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Showing posts from May, 2009

To-Do List Meme

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Courtesy of the RevGals.

1) What home fix-it project is on your Big To-Do? Does enduring the process of building a home count? I think it should. So I guess it's more of a build-it project than a fix-it project. And we won't actually be doing the building ourselves, but we'll finalize blueprints and I think Coffeewife is planning to take the builders cookies and whatever. Otherwise, I've been meaning to tighten the screws on the some of the doorknobs.

2) What event (fun or work) is on your Big To-Do? I'll be attending the UCC's General Synod at the end of next month. This'll include stopping up to see relatives the day before and worshipping at a friend's church during. So it's very much mixing business with pleasure.

3) What trip is on your Big To-Do? Funny you should ask. I'm in Ormond Beach, Florida right now. But I've got a second big trip coming in August to the Upper Peninsula of Michigan. So it's gonna be a great to do th…

Pop Culture Roundup

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I read part of Unholy Ghost, a series of essays on depression. It was sitting on my bookshelf for a couple years, and I finally figured I'd read it. The book was not exactly what I expected, both good and bad. First, I picked it up assuming that this would be a series of firsthand accounts of battling depression...it mostly is that, but the writers take a different approach to it than I'd expected. I've quickly gathered that these are professional writers who have been assembled for this...the editor did not seek out amateurs for this exercise. To this effect, I've actually found myself rolling my eyes at how overdone and pretentious some of the essays seem...flourishing, rambling poetry where something raw might have been more effective. And many of the essayists seem more preoccupied with exploring themselves as Tortured Artists rather than people battling mental illness. Not every essay is like this by any means, but I tended to skip over the essays that were…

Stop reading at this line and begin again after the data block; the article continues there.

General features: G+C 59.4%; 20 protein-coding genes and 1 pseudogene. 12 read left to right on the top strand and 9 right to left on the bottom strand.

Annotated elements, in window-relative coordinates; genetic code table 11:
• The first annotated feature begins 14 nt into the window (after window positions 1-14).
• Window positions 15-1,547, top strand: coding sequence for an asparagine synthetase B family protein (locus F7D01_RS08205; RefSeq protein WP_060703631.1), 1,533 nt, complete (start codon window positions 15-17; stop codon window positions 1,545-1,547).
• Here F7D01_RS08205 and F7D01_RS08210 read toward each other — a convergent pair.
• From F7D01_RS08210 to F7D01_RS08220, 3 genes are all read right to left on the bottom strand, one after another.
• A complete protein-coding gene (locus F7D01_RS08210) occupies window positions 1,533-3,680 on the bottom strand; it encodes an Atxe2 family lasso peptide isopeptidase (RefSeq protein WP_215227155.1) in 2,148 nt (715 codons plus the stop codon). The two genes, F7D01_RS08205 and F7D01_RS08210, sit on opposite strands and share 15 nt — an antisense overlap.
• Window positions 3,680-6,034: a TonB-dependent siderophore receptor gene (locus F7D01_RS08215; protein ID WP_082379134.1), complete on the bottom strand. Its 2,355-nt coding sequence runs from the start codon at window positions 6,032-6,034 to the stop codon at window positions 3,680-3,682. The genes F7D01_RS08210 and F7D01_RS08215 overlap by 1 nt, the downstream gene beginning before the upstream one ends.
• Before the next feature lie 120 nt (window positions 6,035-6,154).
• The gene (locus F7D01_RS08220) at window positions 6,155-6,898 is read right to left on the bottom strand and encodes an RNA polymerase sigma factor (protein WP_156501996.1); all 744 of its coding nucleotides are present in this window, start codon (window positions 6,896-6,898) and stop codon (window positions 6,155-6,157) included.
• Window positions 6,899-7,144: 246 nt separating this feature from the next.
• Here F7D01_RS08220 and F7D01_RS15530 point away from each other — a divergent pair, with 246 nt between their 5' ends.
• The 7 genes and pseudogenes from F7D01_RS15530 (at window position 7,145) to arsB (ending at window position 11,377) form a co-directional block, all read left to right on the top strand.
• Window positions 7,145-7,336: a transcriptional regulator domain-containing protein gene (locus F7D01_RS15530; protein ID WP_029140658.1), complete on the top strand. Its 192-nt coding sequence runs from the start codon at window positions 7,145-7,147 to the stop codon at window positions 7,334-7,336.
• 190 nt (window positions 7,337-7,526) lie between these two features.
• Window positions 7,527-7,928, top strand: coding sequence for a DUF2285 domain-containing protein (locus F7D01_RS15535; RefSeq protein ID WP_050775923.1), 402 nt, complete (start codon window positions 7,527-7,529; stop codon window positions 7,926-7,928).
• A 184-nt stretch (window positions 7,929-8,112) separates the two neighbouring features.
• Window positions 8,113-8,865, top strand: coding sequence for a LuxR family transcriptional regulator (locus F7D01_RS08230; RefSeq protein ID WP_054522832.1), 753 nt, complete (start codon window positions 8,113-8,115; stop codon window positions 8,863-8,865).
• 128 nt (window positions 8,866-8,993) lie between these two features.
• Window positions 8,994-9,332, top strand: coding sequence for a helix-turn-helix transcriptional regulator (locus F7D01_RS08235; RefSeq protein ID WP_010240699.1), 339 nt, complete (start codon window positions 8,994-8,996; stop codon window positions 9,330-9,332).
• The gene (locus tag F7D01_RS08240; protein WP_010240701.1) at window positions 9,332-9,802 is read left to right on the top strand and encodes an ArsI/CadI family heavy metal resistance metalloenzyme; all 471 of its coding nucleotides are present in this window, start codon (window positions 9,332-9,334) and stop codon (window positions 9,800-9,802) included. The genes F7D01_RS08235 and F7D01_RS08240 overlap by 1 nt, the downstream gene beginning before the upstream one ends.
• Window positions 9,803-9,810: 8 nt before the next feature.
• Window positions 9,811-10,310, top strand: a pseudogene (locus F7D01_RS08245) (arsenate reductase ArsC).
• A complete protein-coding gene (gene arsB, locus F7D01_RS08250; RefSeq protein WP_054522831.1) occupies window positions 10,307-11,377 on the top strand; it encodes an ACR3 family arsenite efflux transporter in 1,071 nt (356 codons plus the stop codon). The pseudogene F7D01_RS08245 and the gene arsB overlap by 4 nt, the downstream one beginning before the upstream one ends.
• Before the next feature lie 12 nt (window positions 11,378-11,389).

So...we meet again, Pittsburgh...

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How'd that work out last time?


Ah, now I remember.

Congregational Subtext

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I don't know how familiar CoffeeNation is with a TV show called Coupling. It was a British sitcom somewhat remeniscient of Friends that had a short-lived American equivalent. The American version sucked, the British one is much better paced and had better actors.

Anyway, there's one episode of Coupling where one of the characters, Jeff, talks about a made-up character named Captain Subtext. Essentially, Captain Subtext can detect what someone really means whenever they talk. This eventually leads to a hilarious scene where we're able to see and hear the world through Captain Subtext's subtext-detecting helmet.

Pastor and author M. Craig Barnes makes a similar point in his book The Pastor as Minor Poet, noting that congregants typically mean something other than what they say, and the pastor's call is to help them identify the issues below the surface. He gives an example of a couple who visits his office to complain about their new choir director, and he helps i…

"A Day of Prayer for Permanent Peace:" Obama's Memorial Day Proclamation

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I never knew this about Memorial Day. The president makes an annual pronouncement that today be a day of prayer for permanent peace. Here's this year's pronouncement from political.news:
For over two centuries, Americans have defended our Nation's security and protected our founding principles of democracy and equal justice under law. On Memorial Day, we honor those who have paid the ultimate price in defense of these freedoms.

Members of the United States Armed Forces have placed our Nation's safety before their own for generations. From the first shots fired at Lexington and Concord to the current conflicts in Iraq and Afghanistan, these brave patriots have taken on great risks to keep us safe, and they have served with honor and distinction. All Americans who have enjoyed the blessings of peace and liberty remain in their debt.